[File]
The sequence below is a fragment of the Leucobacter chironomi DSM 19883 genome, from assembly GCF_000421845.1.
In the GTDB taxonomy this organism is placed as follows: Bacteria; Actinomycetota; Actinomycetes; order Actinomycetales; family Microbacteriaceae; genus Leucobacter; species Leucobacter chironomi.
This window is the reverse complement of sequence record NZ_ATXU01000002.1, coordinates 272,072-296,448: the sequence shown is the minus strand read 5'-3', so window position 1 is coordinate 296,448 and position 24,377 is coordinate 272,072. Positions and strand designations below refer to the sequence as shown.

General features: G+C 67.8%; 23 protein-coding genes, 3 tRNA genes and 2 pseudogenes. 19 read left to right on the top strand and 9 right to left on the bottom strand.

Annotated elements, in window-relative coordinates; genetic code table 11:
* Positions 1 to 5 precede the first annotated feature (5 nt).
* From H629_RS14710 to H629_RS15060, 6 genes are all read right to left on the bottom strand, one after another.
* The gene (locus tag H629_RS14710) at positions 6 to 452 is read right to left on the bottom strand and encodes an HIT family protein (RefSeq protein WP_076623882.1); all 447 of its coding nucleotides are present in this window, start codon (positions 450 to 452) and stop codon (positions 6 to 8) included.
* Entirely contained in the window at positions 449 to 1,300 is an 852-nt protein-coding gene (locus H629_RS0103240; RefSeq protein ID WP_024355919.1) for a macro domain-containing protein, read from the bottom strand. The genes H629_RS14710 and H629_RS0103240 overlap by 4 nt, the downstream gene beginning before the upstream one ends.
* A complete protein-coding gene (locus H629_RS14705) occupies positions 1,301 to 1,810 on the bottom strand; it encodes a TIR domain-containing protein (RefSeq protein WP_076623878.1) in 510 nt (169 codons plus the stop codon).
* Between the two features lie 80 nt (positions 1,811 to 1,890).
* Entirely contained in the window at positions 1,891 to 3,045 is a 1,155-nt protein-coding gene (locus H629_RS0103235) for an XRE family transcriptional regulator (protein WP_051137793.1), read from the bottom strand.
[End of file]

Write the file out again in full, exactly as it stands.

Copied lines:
The sequence below is a fragment of the Leucobacter chironomi DSM 19883 genome, from assembly GCF_000421845.1.
In the GTDB taxonomy this organism is placed as follows: Bacteria; Actinomycetota; Actinomycetes; order Actinomycetales; family Microbacteriaceae; genus Leucobacter; species Leucobacter chironomi.
This window is the reverse complement of sequence record NZ_ATXU01000002.1, coordinates 272,072-296,448: the sequence shown is the minus strand read 5'-3', so window position 1 is coordinate 296,448 and position 24,377 is coordinate 272,072. Positions and strand designations below refer to the sequence as shown.

General features: G+C 67.8%; 23 protein-coding genes, 3 tRNA genes and 2 pseudogenes. 19 read left to right on the top strand and 9 right to left on the bottom strand.

Annotated elements, in window-relative coordinates; genetic code table 11:
* Positions 1 to 5 precede the first annotated feature (5 nt).
* From H629_RS14710 to H629_RS15060, 6 genes are all read right to left on the bottom strand, one after another.
* The gene (locus tag H629_RS14710) at positions 6 to 452 is read right to left on the bottom strand and encodes an HIT family protein (RefSeq protein WP_076623882.1); all 447 of its coding nucleotides are present in this window, start codon (positions 450 to 452) and stop codon (positions 6 to 8) included.
* Entirely contained in the window at positions 449 to 1,300 is an 852-nt protein-coding gene (locus H629_RS0103240; RefSeq protein ID WP_024355919.1) for a macro domain-containing protein, read from the bottom strand. The genes H629_RS14710 and H629_RS0103240 overlap by 4 nt, the downstream gene beginning before the upstream one ends.
* A complete protein-coding gene (locus H629_RS14705) occupies positions 1,301 to 1,810 on the bottom strand; it encodes a TIR domain-containing protein (RefSeq protein WP_076623878.1) in 510 nt (169 codons plus the stop codon).
* Between the two features lie 80 nt (positions 1,811 to 1,890).
* Entirely contained in the window at positions 1,891 to 3,045 is a 1,155-nt protein-coding gene (locus H629_RS0103235) for an XRE family transcriptional regulator (protein WP_051137793.1), read from the bottom strand.